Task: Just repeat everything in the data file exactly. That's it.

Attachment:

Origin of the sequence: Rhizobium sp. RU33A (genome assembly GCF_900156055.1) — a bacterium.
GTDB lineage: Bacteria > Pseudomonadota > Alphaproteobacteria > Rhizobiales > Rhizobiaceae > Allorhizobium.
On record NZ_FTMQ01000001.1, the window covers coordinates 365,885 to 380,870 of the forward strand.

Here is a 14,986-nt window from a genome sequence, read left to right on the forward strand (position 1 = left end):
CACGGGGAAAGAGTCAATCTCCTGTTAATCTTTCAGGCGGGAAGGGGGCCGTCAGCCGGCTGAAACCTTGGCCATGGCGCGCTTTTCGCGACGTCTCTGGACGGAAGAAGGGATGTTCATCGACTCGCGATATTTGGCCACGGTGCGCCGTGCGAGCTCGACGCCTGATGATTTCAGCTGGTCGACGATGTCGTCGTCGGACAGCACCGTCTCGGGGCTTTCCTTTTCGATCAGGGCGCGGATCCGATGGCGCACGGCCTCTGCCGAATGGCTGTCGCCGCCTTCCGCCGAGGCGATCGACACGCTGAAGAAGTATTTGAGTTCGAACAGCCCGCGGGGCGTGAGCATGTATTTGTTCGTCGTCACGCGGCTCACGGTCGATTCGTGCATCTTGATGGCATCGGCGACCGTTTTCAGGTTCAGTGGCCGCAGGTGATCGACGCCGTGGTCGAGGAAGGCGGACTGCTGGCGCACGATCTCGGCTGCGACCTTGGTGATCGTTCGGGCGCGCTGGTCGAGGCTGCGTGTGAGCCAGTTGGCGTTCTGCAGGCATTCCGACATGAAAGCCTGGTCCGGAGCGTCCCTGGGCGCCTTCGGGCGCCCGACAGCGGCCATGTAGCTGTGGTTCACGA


Origin of the sequence: Rhizobium sp. RU33A (genome assembly GCF_900156055.1) — a bacterium.
GTDB lineage: Bacteria > Pseudomonadota > Alphaproteobacteria > Rhizobiales > Rhizobiaceae > Allorhizobium.
On record NZ_FTMQ01000001.1, the window covers coordinates 365,885 to 380,870 of the forward strand.

Here is a 14,986-nt window from a genome sequence, read left to right on the forward strand (position 1 = left end):
CACGGGGAAAGAGTCAATCTCCTGTTAATCTTTCAGGCGGGAAGGGGGCCGTCAGCCGGCTGAAACCTTGGCCATGGCGCGCTTTTCGCGACGTCTCTGGACGGAAGAAGGGATGTTCATCGACTCGCGATATTTGGCCACGGTGCGCCGTGCGAGCTCGACGCCTGATGATTTCAGCTGGTCGACGATGTCGTCGTCGGACAGCACCGTCTCGGGGCTTTCCTTTTCGATCAGGGCGCGGATCCGATGGCGCACGGCCTCTGCCGAATGGCTGTCGCCGCCTTCCGCCGAGGCGATCGACACGCTGAAGAAGTATTTGAGTTCGAACAGCCCGCGGGGCGTGAGCATGTATTTGTTCGTCGTCACGCGGCTCACGGTCGATTCGTGCATCTTGATGGCATCGGCGACCGTTTTCAGGTTCAGTGGCCGCAGGTGATCGACGCCGTGGTCGAGGAAGGCGGACTGCTGGCGCACGATCTCGGCTGCGACCTTGGTGATCGTTCGGGCGCGCTGGTCGAGGCTGCGTGTGAGCCAGTTGGCGTTCTGCAGGCATTCCGACATGAAAGCCTGGTCCGGAGCGTCCCTGGGCGCCTTCGGGCGCCCGACAGCGGCCATGTAGCTGTGGTTCACGA